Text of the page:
distribution on both sides of the carrier. This occurs via
modulation and frequency conversion. The noise is expressed
as the ratio of output power divided by the noise power
relative to 1Hz bandwidth measured at an offset of the carrier.

2
0 2
( ) 10 log
2 sig
kT f
L f
P Q f
A =
A
(
| |
(
|
\ . (

(7)


III. RESULT AND DISCUSSIONS
The complementary -g
m
oscillator consists of PEMOS and
NEMOS cross-coupled transistors in parallel to generate the
negative resistance. Fig. 1 shows the complementary LC-VCO
circuit using varactor [v]. In this technique instead of using the
NEMOS and PEMOS directly a varactor is used which is
capable of reducing parasitic significantly. Here the negative
compensating resistance is implemented by the cross coupled
arrangement of NEMOS M1, M2 and PEMOS M3 and M4
[viii]. The transistors M5, M6, M7 and M8 are arranged in
order to function as varactor. It can be seen in Fig. 1 that
instead of using NEMOS as current source directly (as in case
of VCO circuit in Fig. 1 NEMOS M3), an independent current


source (Ibias) is used in order to have exact values of negative
resistance [v]. The transistors M1, M2, M3 and M4 are
connected in cross coupled fashion in order to further reduce
parasitic present in the circuit due to use of inductors L1 and
L2.














The modified VCO considered in this work has been
simulated and its performance is analyzed. SPICE simulations
are carried out for 180nm technology node for supply voltage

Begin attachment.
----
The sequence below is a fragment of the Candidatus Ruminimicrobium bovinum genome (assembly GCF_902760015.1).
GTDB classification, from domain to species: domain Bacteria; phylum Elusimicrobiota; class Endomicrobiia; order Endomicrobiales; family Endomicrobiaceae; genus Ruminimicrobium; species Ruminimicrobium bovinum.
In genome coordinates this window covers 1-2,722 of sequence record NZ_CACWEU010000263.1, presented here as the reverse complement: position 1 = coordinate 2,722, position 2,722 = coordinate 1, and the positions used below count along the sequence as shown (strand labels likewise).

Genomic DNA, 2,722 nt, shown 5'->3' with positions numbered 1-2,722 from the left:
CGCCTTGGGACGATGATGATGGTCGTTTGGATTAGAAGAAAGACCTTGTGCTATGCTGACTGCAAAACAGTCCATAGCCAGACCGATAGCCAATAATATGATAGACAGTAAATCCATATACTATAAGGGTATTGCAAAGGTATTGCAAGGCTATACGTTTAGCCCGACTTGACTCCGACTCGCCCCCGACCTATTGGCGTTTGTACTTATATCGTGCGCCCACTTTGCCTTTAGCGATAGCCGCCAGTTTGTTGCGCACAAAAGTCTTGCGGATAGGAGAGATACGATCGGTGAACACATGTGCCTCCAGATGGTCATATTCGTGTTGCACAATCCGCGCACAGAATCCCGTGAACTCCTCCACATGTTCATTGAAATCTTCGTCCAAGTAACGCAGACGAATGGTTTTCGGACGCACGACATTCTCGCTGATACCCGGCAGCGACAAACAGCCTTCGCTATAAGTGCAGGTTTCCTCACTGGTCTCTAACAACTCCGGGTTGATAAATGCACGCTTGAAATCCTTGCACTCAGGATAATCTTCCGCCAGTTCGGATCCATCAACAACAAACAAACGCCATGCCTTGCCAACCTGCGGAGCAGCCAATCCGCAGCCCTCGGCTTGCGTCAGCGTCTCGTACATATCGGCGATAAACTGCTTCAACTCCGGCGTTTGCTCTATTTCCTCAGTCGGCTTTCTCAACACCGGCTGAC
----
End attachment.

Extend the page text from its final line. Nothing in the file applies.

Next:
1.8V [xv-xvi].
The phase noise of the LC-VCO has been analyzed. Phase
noise is the frequency domain representation of rapid, short-
term, random fluctuations in the phase of a waveform, caused
by time domain instabilities. For this linear time varying
(LTV) noise model has been used to calculated noise [ii].
2
0 2
( ) 10log
2 sig
kT f
L f
P Q f
A =
A
(
| |
(
|
\ . (



Fig. 2 shows LTI phase noise using eq.(7). The offset
frequency f
o
been varied from 1Hz to 1kHz. The phase noise
can be approximated at an offset of 1kHz as -175 dBc/Hz.






















Figure of merit (FOM) takes all important VCO parameters
like power, phase noise and oscillation frequency into account.
FOM is given as [v]:


0 20 log( / ) ( ) 10 log FOM f f L f P = A A

(8)

Using eq.(8) in order to decide the roll-off between various
improvement constraints the FOM factor has been evaluated
for frequency of oscillation of 7.68GHz with a power
dissipation of 5.68mW and a phase noise of -175 dBc/Hz at
1kHz offset. FOM is found out to be 185.



















Fig. 1. Modified LC-VCO Schematic
Vbias1
Vbias1
Vbias2
M12
NMOS
M11
NMOS
VDD
L1 L2
Out
M4
NMOS
M3
NMOS
M1
NMOS
M2
NMOS
Vtune
Out1
M5
NMOS
M7
NMOS
M9
NMOS
M10
NMOS
M8
NMOS
M6
NMOS
VDD
Fig. 3. Tuning Range of LC-VCO
6
6.4
6.8
7.2
7.6
8
0.3 0.6 0.9 1.2 1.5 1.8
F
r
e
q
u
e
n
c
y

(
G
H
z
)
Control Voltage (V)
VCO Tuning Range
Frequency


Fig. 2. Phase Noise of the Proposed LC-VCO


The tuning range of nearly 26.73% in the frequency of
oscillation with control voltage varying from 0.5V to 1.8V
[xvii] of LC-VCO is obtained as seen in Fig. 3.
IV. CONCLUSION
The modified VCO presented in this work is implemented in
CMOS TSMC 0.18m process and is designed using a
negative-resistance accompanied by NMOS-only varactor to